Using drugs or alcohol to try to make yourself feel better is NOT a good solution. There’s a higher risk of acting on suicidal thoughts when under the influence of alcohol/drugs.

How can I help a friend who feels suicidal?

It can be very frightening when a friend tells you that they are feeling very depressed or even suicidal. They might ask you not to tell anyone that they’re feeling this way, but the most important thing to remember is that you shouldn’t try to deal with a friend’s suicidal feelings by yourself. Talk to a trusted adult right away. Even if you think your friend might be angry with you for telling, your friend needs professional help.

Dealing with problems may feel overwhelming at times, but hurting yourself is never the answer. If you ever feel like you might harm yourself, tell someone right away or go to the closest emergency room."

Depression & Anxiety

Depression & Anxiety

A teenager sitting on an armchair is sad and engrossed in his cell phone. On another couch is his therapist who is trying to talk to him.

Feelings of depression and anxiety are common in life, but these feelings can be especially difficult during the teen years. It is normal to have sad or anxious feelings for short periods. However, persistent sad, anxious, or helpless feelings need to be addressed quickly because they can be devastating, and help is available.

Please seek help if you have recurrent periods of sadness or crying, major changes in your appetite such as not eating or overeating, significant anger, being worried or nervous, feelings of guilt or worthlessness, thinking about death, or wanting to commit suicide. It is also important to seek help if you have consistent trouble sleeping, focusing at school or home, making a decision, are unable to enjoy things you usually enjoy, and do not want to spend time with friends.

Anxiety and depression are highly treatable! So don't keep feeling depressed and anxious when we can help. As with most problems, the earlier it is diagnosed, the easier it is to treat. But it is never too late to ask for help.

What can I expect if I tell my provider about my depression or anxiety?

First of all, we routinely screen all teenagers for depression during their well-patient visits using a nine-question survey called the PHQ-9. We also have a seven-question survey that will help us understand how serious your anxiety is called a GAD-7. Answer those screening tools honestly during your visit. We treat plenty of people for depression and anxiety, so your answers aren't going to shock us or make us think any differently of you. We're just here to help, and your honest answers help us know how to help you best.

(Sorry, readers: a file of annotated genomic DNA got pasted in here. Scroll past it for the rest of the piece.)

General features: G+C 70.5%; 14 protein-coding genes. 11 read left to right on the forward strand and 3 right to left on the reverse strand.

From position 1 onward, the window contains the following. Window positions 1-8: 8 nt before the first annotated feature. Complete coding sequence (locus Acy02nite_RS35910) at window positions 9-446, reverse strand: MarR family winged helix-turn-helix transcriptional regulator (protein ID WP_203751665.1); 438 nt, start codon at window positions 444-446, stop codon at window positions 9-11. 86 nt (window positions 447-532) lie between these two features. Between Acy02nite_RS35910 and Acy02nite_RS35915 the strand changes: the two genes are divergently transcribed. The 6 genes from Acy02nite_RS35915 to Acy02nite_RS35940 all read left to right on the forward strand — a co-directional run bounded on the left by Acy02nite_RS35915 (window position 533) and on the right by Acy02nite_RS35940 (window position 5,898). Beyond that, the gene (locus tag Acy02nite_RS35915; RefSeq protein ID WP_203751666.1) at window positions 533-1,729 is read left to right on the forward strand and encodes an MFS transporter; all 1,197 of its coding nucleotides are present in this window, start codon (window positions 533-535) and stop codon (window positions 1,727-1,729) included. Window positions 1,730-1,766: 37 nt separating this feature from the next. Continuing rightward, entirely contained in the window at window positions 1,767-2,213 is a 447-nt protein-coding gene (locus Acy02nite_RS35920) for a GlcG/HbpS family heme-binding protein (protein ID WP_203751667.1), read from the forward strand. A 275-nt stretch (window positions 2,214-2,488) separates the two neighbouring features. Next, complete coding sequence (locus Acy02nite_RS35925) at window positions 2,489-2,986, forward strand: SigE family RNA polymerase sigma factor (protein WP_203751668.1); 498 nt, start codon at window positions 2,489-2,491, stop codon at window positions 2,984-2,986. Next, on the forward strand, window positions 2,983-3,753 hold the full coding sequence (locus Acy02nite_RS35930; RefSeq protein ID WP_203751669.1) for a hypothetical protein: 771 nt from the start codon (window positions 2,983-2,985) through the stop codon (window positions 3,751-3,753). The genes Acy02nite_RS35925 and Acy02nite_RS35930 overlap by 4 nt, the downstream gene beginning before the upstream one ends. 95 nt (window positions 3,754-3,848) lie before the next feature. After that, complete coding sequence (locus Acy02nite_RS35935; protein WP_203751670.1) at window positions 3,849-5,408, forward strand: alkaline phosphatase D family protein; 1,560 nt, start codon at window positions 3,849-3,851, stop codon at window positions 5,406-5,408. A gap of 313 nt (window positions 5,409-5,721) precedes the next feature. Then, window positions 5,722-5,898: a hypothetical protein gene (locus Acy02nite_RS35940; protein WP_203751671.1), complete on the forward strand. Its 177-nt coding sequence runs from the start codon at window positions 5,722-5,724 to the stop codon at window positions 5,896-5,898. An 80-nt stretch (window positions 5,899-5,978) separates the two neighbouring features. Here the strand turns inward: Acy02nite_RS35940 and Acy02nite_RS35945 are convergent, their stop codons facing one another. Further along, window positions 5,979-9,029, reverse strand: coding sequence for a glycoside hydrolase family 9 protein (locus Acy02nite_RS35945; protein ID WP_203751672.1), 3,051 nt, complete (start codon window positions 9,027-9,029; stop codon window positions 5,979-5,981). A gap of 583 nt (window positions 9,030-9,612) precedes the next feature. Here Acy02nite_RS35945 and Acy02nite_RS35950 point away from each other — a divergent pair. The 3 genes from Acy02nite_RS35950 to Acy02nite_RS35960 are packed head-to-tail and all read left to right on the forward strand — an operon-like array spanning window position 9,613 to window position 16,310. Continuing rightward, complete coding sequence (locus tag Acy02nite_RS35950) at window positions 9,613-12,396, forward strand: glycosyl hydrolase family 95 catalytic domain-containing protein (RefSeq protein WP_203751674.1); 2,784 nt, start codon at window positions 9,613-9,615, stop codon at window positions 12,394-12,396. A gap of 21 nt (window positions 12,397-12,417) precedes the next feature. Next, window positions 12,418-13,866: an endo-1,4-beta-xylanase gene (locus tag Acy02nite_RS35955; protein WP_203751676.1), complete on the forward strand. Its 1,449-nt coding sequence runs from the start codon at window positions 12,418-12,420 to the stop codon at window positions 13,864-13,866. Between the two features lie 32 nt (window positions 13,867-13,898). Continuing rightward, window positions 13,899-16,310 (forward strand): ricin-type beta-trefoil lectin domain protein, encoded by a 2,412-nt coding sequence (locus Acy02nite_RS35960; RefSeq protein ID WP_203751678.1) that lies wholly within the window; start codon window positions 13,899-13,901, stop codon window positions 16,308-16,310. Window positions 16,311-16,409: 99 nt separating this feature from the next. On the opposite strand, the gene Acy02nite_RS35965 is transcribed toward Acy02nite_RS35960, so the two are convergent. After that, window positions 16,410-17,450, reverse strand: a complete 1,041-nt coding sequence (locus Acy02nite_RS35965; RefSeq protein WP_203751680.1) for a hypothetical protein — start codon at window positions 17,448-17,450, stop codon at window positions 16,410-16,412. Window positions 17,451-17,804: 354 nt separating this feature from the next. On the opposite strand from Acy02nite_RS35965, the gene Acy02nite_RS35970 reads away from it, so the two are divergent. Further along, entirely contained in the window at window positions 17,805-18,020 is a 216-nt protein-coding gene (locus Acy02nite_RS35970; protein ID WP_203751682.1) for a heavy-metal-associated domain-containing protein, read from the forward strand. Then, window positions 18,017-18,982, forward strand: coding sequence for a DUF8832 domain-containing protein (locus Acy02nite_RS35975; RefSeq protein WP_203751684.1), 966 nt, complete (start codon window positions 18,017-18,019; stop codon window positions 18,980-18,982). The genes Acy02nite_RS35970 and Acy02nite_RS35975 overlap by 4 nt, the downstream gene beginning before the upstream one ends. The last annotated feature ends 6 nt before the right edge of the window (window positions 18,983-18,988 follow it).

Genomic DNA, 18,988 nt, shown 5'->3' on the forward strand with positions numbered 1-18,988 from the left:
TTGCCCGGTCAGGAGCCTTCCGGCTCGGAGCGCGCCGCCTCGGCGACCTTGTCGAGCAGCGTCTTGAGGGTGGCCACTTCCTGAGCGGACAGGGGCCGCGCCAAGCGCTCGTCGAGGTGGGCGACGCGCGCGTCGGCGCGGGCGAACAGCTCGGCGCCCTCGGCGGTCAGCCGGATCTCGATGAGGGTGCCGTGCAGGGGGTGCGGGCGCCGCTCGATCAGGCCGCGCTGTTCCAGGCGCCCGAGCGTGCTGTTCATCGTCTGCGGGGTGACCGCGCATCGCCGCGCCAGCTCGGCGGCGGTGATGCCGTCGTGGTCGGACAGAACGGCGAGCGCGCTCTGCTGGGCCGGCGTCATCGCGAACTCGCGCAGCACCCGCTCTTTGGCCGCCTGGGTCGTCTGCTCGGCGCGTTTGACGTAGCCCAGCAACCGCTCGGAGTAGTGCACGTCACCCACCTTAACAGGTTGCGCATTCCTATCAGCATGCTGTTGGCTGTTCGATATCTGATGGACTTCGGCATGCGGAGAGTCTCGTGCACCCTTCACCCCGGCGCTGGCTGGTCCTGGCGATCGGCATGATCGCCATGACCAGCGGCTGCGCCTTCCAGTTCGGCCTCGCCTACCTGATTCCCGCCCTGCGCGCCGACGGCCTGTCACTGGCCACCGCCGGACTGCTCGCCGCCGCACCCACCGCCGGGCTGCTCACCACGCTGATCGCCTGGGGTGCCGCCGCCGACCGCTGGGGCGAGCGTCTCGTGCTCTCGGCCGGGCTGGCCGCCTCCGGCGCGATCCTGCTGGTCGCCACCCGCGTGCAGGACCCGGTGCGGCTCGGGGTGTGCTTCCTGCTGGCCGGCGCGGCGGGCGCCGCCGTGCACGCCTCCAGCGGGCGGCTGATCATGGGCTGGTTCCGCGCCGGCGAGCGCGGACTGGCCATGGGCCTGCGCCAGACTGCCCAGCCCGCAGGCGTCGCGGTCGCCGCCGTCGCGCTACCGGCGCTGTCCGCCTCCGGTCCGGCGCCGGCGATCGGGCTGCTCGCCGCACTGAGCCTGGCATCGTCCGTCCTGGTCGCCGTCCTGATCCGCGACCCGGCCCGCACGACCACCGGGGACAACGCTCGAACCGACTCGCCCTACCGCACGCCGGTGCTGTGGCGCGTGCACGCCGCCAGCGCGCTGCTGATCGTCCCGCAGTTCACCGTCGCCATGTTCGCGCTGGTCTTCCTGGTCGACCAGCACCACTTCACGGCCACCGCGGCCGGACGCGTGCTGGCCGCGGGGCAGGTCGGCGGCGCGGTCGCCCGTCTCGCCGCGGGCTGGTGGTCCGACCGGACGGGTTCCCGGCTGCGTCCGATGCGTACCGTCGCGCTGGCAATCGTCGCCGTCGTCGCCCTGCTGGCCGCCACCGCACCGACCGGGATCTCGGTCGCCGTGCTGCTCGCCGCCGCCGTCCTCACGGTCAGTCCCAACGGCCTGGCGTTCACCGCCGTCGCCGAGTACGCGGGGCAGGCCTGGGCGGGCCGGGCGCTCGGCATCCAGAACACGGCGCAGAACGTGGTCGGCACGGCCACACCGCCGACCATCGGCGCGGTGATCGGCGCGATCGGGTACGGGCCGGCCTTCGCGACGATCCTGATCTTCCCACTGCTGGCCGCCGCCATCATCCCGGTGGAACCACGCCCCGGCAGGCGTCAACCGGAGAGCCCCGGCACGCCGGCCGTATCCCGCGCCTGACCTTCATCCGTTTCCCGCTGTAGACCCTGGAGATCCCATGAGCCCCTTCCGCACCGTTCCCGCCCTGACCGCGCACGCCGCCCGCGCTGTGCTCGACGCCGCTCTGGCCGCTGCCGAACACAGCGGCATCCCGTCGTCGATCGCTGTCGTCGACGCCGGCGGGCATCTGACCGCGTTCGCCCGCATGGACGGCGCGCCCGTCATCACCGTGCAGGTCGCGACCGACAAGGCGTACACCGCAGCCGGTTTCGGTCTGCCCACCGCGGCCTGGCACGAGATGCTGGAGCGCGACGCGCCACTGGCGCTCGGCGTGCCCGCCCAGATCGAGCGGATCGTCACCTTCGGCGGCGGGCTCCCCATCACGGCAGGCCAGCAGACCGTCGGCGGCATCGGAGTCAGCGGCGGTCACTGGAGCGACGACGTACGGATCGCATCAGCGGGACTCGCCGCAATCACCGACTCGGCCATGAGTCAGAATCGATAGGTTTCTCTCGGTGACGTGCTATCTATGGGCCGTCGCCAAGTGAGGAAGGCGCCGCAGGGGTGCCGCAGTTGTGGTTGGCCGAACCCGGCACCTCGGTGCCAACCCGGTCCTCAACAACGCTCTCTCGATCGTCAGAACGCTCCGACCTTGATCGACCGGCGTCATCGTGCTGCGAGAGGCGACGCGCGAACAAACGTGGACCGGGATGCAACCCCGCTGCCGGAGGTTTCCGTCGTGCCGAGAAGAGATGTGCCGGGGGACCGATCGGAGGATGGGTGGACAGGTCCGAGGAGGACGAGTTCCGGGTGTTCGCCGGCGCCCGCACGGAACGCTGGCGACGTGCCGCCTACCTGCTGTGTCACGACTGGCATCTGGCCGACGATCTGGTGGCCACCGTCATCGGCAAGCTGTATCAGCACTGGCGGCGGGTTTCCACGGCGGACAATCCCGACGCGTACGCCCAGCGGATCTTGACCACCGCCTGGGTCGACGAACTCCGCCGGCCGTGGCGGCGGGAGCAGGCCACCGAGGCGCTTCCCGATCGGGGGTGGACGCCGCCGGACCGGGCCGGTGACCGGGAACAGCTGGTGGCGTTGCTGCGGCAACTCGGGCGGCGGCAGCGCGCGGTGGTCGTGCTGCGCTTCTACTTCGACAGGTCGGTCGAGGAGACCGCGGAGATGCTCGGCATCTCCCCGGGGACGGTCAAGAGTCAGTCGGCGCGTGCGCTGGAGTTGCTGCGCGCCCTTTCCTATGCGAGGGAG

What should I tell my provider?

During your visit, you should also tell your provider if you have or experience the following: recurring fears and worries about routine parts of everyday life, changes in behavior (such as irritability), avoiding activities, school, or social interactions, dropping grades or school avoidance, trouble sleeping or concentrating, substance use or other risky behaviors, chronic physical complaints, such as fatigue, headaches, or stomachaches. These are signs of anxiety.

You should also tell your provider if you have or experience the following signs of depression: not enjoying things that used to make you happy, a significant change in weight or eating (either up or down), sleeping too little at night or too much during the day, no longer wanting to be with family or friends, a lack of energy or feeling unable to do simple tasks, feelings of worthlessness or guilt, trouble focusing or making choices, not caring about what happens in the future, aches or pains when nothing is really wrong, or frequent thoughts of death or suicide. 

Trusted resources

To learn more about depression and anxiety, trusted resources include: